Gamble: There were so many starts and stops with telemedicine. Before Covid, there was always this question about whether it would get off the ground. I can imagine it’s gratifying to see people really realize the power of digital tools in healthcare.
Landis: It was about this idea. Most senior executives they got it. They understood it. They backed it. They were supportive. Prior to Covid, it was, ‘that’s not how we do it. We need to do it this way.’ Whereas now it’s, ‘we know what we have to do now. Let’s all come together.’ Instead of doing a pilot or being an early adopter, it was, ‘we’re moving forward.’ Those ideas where it starts as a pilot and you hope people like it and it grows — that’s not it. The thinking is, ‘We’re going to do this. There’s no going back.’ And everybody sort of gets it.
Gamble: It’s been amazing to see. The telehealth numbers spiked so quickly, but what was really impactful was hearing from physicians who thought their patients would never go for it, but they did.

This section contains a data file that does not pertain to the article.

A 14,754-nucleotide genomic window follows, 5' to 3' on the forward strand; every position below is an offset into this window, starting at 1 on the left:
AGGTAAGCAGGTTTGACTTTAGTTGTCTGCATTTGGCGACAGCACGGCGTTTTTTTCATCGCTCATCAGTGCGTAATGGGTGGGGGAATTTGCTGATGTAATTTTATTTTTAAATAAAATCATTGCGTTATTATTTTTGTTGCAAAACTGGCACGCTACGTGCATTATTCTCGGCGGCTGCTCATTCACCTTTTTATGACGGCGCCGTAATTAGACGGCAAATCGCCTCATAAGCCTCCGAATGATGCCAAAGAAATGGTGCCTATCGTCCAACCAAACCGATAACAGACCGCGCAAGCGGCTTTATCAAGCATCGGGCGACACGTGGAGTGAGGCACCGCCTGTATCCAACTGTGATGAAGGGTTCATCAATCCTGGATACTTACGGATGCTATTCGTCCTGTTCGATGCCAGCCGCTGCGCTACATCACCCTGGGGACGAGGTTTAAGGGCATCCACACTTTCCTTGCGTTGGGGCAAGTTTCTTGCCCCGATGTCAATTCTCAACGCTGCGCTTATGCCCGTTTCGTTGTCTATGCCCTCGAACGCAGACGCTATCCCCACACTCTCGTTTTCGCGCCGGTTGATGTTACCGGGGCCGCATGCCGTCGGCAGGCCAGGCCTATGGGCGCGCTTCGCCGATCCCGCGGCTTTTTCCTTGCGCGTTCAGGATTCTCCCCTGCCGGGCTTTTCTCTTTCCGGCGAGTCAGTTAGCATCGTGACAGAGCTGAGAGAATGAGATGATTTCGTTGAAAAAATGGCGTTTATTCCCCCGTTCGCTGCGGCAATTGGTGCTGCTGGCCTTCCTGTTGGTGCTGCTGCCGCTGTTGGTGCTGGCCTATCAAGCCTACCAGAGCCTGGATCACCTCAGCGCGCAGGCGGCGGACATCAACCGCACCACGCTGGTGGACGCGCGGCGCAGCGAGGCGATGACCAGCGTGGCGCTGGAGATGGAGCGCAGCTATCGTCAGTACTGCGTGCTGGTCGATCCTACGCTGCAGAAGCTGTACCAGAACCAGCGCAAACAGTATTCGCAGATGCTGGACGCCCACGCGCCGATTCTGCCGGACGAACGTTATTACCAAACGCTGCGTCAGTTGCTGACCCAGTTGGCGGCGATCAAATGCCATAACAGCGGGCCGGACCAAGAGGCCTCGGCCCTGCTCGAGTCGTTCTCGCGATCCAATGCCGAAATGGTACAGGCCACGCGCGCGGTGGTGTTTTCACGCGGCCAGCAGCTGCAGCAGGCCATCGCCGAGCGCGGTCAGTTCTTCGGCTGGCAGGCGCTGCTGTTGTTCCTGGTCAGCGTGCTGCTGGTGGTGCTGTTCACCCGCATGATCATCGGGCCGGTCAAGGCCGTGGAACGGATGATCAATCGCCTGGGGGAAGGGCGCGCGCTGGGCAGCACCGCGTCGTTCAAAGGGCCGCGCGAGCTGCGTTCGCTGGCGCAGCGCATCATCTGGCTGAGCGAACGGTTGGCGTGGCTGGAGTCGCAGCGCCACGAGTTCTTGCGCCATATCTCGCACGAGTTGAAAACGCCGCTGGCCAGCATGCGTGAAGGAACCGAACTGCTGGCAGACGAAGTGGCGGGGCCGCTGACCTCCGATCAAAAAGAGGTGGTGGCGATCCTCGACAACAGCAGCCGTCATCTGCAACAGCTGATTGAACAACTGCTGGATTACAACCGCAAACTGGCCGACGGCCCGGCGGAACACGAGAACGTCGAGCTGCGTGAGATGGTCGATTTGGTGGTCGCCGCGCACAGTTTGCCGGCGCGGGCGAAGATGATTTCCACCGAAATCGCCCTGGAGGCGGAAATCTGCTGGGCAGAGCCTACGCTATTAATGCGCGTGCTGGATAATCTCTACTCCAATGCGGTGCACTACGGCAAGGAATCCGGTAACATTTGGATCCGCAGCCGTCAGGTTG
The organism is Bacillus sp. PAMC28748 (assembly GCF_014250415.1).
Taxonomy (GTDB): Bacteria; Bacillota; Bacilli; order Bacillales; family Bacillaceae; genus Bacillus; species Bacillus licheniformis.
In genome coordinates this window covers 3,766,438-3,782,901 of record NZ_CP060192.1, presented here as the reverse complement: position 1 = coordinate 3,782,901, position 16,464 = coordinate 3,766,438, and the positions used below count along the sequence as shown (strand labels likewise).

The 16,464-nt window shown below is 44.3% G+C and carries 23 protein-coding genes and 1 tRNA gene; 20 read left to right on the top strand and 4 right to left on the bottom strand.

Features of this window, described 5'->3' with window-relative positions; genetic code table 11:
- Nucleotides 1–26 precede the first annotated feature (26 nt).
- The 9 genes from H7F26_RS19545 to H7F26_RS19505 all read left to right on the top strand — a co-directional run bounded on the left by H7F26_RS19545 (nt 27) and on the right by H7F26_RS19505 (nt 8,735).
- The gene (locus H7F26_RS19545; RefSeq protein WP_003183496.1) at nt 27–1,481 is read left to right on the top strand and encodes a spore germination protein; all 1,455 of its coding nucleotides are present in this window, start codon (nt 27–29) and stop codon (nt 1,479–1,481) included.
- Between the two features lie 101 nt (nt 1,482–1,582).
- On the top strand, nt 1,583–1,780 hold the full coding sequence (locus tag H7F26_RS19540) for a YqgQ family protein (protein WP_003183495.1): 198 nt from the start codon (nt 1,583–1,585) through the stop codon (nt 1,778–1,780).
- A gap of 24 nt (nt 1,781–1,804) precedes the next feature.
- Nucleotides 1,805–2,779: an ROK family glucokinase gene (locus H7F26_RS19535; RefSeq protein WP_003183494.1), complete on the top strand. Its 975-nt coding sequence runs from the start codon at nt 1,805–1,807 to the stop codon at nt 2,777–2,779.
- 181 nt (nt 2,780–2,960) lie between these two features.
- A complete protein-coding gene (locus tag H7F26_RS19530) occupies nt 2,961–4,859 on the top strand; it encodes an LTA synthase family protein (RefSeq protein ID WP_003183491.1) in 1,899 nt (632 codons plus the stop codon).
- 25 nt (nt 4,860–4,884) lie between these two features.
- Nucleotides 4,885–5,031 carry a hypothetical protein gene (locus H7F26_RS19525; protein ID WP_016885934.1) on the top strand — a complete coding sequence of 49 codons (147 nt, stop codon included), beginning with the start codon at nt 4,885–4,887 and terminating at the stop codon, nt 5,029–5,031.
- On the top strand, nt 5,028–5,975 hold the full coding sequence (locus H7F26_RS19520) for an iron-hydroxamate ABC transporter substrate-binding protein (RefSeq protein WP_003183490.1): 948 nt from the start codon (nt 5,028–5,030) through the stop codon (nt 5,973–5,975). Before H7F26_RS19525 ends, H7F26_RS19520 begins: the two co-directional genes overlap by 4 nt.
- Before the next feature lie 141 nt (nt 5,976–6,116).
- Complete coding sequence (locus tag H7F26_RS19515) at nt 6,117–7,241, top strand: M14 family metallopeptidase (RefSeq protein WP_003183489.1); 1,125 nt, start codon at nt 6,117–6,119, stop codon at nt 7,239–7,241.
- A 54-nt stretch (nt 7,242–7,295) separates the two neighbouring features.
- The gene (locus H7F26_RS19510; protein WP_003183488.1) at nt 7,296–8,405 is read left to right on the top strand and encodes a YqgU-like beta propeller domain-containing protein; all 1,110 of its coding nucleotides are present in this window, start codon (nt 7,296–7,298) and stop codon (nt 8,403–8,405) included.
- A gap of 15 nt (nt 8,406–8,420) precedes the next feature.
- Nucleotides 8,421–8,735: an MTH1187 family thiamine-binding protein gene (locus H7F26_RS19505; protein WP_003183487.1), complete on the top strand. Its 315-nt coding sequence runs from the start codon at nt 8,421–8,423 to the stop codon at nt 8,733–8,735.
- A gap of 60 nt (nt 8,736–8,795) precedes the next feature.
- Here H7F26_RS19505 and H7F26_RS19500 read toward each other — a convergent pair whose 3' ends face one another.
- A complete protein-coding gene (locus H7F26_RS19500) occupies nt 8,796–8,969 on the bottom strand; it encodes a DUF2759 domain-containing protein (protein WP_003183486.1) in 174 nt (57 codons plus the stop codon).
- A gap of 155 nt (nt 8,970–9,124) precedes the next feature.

Landis: Right. The demographics are changing, and the boomers who are moving into older age groups are used to technology. It’s embedded in their lives.
The other thing is that millennials and younger boomers value convenience over everything. Everything. They will pay a buck more. They look at ratings, but what’s most important is convenience, and we have to be responsive to that.
Gamble: Very true. And for you, I can imagine it has been valuable having that PR experience under your belt.
Landis: It is, because it’s really about how to craft messages that people can understand; it’s taking complex scientific information and systems and making it understandable to consumers. A lot of the same principles get applied to that. If you need me to run cable or code a page, I can do that. You bring all of those pieces together. Digital is just another language interface. That’s what it is.